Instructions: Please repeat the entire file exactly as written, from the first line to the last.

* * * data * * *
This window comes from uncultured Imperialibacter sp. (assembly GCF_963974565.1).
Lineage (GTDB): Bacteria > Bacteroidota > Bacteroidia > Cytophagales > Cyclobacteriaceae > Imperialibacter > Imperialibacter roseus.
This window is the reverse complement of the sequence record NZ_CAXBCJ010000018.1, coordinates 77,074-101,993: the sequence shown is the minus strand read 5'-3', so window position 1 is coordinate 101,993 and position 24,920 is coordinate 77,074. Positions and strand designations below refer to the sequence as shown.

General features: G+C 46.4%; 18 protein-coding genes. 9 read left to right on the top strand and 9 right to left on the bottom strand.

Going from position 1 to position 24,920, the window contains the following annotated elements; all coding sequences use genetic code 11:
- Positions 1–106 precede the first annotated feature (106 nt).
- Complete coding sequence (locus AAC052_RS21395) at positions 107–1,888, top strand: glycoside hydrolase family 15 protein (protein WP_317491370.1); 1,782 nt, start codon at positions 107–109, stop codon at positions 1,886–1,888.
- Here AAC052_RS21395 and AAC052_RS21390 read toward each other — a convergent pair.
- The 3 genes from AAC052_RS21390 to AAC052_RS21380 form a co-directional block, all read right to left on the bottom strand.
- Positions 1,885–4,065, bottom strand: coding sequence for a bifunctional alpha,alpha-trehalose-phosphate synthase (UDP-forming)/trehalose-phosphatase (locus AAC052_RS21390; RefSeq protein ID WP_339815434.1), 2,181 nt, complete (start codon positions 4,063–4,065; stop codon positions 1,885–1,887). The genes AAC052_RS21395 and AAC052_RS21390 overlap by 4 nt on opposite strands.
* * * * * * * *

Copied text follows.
This window comes from uncultured Imperialibacter sp. (assembly GCF_963974565.1).
Lineage (GTDB): Bacteria > Bacteroidota > Bacteroidia > Cytophagales > Cyclobacteriaceae > Imperialibacter > Imperialibacter roseus.
This window is the reverse complement of the sequence record NZ_CAXBCJ010000018.1, coordinates 77,074-101,993: the sequence shown is the minus strand read 5'-3', so window position 1 is coordinate 101,993 and position 24,920 is coordinate 77,074. Positions and strand designations below refer to the sequence as shown.

General features: G+C 46.4%; 18 protein-coding genes. 9 read left to right on the top strand and 9 right to left on the bottom strand.

Going from position 1 to position 24,920, the window contains the following annotated elements; all coding sequences use genetic code 11:
- Positions 1–106 precede the first annotated feature (106 nt).
- Complete coding sequence (locus AAC052_RS21395) at positions 107–1,888, top strand: glycoside hydrolase family 15 protein (protein WP_317491370.1); 1,782 nt, start codon at positions 107–109, stop codon at positions 1,886–1,888.
- Here AAC052_RS21395 and AAC052_RS21390 read toward each other — a convergent pair.
- The 3 genes from AAC052_RS21390 to AAC052_RS21380 form a co-directional block, all read right to left on the bottom strand.
- Positions 1,885–4,065, bottom strand: coding sequence for a bifunctional alpha,alpha-trehalose-phosphate synthase (UDP-forming)/trehalose-phosphatase (locus AAC052_RS21390; RefSeq protein ID WP_339815434.1), 2,181 nt, complete (start codon positions 4,063–4,065; stop codon positions 1,885–1,887). The genes AAC052_RS21395 and AAC052_RS21390 overlap by 4 nt on opposite strands.